A woman with a family history of brain tumors in her daughter and sister presented with a breast cancer. She subsequently developed two metachronous primary tumors: a small-cell lung cancer and a colon carcinoma. These tumors arose within the internal mammary radiotherapy field and within the field irradiated for ovariolysis. The p53 gene was analyzed in whole blood lymphocytes using a functional assay developed in yeast Saccharomyces cerevisiae, which tests the transcriptional competence of p53. DNA from the colon cancer cells was analyzed by polymerase chain reaction and sequencing. The patient had a germline-inactivating p53 mutation, confirming the diagnosis of Li-Fraumeni syndrome (LFS). The colon tumor and the lung tumor both conserved the mutant p53 allele but had lost the wild-type allele. This observation and the experimental data suggest an abnormal sensitivity of LFS patients to radiogenic carcinogenesis. The indications and extent of radiotherapy in patients with a clinical or molecular diagnosis of LFS should be discussed individually and should take into account the risk of secondary neoplasms arising in the radiation fields.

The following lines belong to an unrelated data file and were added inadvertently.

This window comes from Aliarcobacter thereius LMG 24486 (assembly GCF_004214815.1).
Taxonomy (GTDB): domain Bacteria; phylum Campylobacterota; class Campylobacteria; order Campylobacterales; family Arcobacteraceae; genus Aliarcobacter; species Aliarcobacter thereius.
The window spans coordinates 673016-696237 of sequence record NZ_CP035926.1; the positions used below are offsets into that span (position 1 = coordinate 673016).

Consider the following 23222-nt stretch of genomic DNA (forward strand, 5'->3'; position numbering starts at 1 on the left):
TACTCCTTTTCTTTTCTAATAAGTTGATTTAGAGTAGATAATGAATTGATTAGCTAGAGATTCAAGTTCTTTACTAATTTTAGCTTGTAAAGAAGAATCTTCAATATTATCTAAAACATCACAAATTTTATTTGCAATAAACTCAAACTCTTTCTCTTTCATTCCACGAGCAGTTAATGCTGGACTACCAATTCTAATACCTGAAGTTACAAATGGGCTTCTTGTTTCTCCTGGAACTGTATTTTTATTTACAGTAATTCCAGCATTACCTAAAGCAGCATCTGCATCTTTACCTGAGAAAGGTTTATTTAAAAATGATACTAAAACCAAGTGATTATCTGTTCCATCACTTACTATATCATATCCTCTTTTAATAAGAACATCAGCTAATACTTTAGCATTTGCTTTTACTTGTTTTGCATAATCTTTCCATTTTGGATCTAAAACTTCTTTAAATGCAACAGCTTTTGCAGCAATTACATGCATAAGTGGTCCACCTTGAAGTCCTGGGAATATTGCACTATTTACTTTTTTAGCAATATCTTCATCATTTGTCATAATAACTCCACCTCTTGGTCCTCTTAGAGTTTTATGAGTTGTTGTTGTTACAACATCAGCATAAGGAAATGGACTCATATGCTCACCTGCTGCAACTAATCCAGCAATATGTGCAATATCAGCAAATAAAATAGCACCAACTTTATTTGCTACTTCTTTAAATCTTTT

Copyright 2001 Wiley-Liss, Inc.